Georgia Marsh

Vanguard Gallery | Philadelphia

Georgia Marsh’s vaporous landscapes want to have it both ways: to embody the tangible atmospherics of real time and place and simultaneously to evoke the evanescent ambiguities of color field painting. The specter of Rothko that hovers in the vicinity of her paintings is thus joined by evocations of certain 19th-century Europeans, for example Caspar David Friedrich and J. M. W. Turner. As she arrived at landscape painting through abstraction, it seems logical that her recent work explores their rapprochement.

The paintings in this exhibition progressed chronologically from moody night scenes to icily pale dayscapes. Sketching outdoors and painting in the studio, Marsh has the ability to infuse each work with a palpable sense of light, time, and weather—we can literally feel the mist or chill in the air. Her landscapes are uninhabited, and all include water—rivers or ponds, whose reflective surfaces enhance Marsh’s penchant for an almost Rorschachlike compositional symmetry, as if, at times, she simply painted half the piece and then folded the canvas over, blotting for completion. She employs such strict symmetry, I assume, to emphasize the artifice involved in landscape painting, to make us aware of the artist’s shaping hand, her presence in the creation. But it is a mannerism that can feel monotonous and static. While most of the paintings are single canvases, Pan, 1985, is a diptych which attempts a panorama by having its two mirroring panels meet in the corner of the wall so that the sides extend outwards, rushing away on either side, and seeming to flow uninterruptedly from painted to real space.

Marsh’s light is liquefying and diaphanous, and she likes to depict nature at moments of dissolve, where it approaches immateriality. Reflex, 1985, is the best realization of this quality. In it we look out over a blue-black pond surrounded by foliage, and above into a blue-black night sky. Tiny white pinpoint stars are mirrored below by floating yellow fireflies. The formal symmetry that Marsh favors superimposes itself seamlessly onto the subject matter here so that in this painting everything is magically transmuted into reflection and refraction; we are enveloped by atmosphere.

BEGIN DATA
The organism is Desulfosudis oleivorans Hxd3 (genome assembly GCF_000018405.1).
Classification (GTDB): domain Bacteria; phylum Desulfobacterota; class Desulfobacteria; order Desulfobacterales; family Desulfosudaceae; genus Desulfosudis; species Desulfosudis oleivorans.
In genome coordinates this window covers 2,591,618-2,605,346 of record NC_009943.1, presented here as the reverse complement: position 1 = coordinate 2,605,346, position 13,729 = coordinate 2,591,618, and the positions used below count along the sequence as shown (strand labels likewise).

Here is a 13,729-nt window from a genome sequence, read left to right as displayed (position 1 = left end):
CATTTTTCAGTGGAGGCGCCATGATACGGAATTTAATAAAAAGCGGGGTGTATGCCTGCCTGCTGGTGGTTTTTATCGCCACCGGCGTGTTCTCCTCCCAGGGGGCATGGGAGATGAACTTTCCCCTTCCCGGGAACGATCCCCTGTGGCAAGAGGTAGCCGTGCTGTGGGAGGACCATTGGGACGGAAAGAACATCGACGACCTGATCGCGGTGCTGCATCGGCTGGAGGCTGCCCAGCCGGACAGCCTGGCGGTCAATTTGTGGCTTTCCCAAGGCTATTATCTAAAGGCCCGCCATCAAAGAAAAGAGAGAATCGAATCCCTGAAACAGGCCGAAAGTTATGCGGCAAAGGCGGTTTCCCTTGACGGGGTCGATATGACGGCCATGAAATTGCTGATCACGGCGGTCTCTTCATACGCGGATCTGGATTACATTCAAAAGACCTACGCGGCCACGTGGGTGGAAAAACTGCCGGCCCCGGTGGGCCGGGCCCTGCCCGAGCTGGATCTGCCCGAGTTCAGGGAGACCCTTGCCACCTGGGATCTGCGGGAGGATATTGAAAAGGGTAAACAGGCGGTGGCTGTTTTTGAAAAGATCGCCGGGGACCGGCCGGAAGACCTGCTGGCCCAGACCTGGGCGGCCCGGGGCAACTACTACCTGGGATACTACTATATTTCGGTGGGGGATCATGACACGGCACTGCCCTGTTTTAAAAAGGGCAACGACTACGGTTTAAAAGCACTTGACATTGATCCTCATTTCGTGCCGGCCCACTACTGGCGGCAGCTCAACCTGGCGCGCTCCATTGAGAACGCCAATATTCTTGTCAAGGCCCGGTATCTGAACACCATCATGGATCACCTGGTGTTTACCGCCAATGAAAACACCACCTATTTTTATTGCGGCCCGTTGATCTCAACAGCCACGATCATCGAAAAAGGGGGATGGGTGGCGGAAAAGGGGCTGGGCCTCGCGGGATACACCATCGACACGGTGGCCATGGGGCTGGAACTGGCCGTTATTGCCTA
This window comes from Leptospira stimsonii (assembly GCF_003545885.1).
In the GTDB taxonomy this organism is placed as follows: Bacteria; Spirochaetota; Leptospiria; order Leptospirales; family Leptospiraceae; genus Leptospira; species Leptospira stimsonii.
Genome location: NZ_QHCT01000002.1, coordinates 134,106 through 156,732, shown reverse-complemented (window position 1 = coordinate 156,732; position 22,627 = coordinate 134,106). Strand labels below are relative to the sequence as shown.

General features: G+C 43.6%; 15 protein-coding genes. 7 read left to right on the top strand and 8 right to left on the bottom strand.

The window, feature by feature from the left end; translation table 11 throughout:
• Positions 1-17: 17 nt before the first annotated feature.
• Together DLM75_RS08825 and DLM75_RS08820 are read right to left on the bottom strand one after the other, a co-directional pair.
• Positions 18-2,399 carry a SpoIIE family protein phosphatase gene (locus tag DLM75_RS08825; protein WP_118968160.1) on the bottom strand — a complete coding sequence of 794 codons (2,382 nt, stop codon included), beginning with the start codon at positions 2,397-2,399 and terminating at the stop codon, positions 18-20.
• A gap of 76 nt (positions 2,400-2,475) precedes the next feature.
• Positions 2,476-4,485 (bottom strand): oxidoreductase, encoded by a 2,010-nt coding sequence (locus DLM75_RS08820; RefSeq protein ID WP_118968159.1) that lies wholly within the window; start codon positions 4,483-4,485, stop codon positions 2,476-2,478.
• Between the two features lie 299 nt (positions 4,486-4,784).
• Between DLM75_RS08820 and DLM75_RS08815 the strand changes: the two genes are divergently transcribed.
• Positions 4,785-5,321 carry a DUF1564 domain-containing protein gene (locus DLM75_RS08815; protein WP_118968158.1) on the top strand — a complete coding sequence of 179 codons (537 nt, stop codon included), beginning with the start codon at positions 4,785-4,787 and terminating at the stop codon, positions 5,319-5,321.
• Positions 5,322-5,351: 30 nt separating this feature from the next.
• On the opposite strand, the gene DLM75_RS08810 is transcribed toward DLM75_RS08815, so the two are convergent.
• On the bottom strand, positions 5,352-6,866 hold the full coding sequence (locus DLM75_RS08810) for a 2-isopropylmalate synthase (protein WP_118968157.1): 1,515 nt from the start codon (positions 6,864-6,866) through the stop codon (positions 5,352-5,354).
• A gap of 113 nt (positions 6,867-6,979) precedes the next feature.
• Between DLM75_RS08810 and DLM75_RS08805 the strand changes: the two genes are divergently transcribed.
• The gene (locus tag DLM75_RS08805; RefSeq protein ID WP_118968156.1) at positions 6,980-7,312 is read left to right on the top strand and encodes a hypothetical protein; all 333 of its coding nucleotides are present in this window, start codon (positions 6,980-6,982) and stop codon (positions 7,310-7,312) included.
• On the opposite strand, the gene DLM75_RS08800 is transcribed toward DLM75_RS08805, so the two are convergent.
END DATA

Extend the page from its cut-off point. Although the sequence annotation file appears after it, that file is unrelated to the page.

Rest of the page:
For Marsh, the possible congruencies of representation and abstraction seem to redeem the enterprise of landscape painting. In Dawn, 1986, for example, the bottom half of the painting is a gorgeous but fairly straightforward depiction of a pond at sunset. The fiery light reflected in the water’s surface, however, has been smoothed over into two horizontal bands of blue and orange in the top half of the painting. The sentimentality of the subject matter is made tolerable by this transformation, and, vice versa, the landscape validates and makes new the incorporation of Minimalist abstraction. Observation is constrained here by knowledge. By provoking this conceptual and formal tension between the two halves of the canvas, Marsh toughens up her work, makes it more self-conscious and consequently more credible as contemporary painting. As in April Gornik’s paintings, a traditionalist appearance at once masks and reveals the influence of Modernism. This is certainly one way to incorporate the romanticism after which Marsh seems to yearn while attempting to acknowledge the difficulties of that desire. And yet I am not at all convinced that Marsh’s work is conventionally ironic, and it’s certainly not cynical. Rather, I felt myself watching Marsh work through some deeply felt esthetic issues, and while I remain unpersuaded, I am intrigued.

Paula Marincola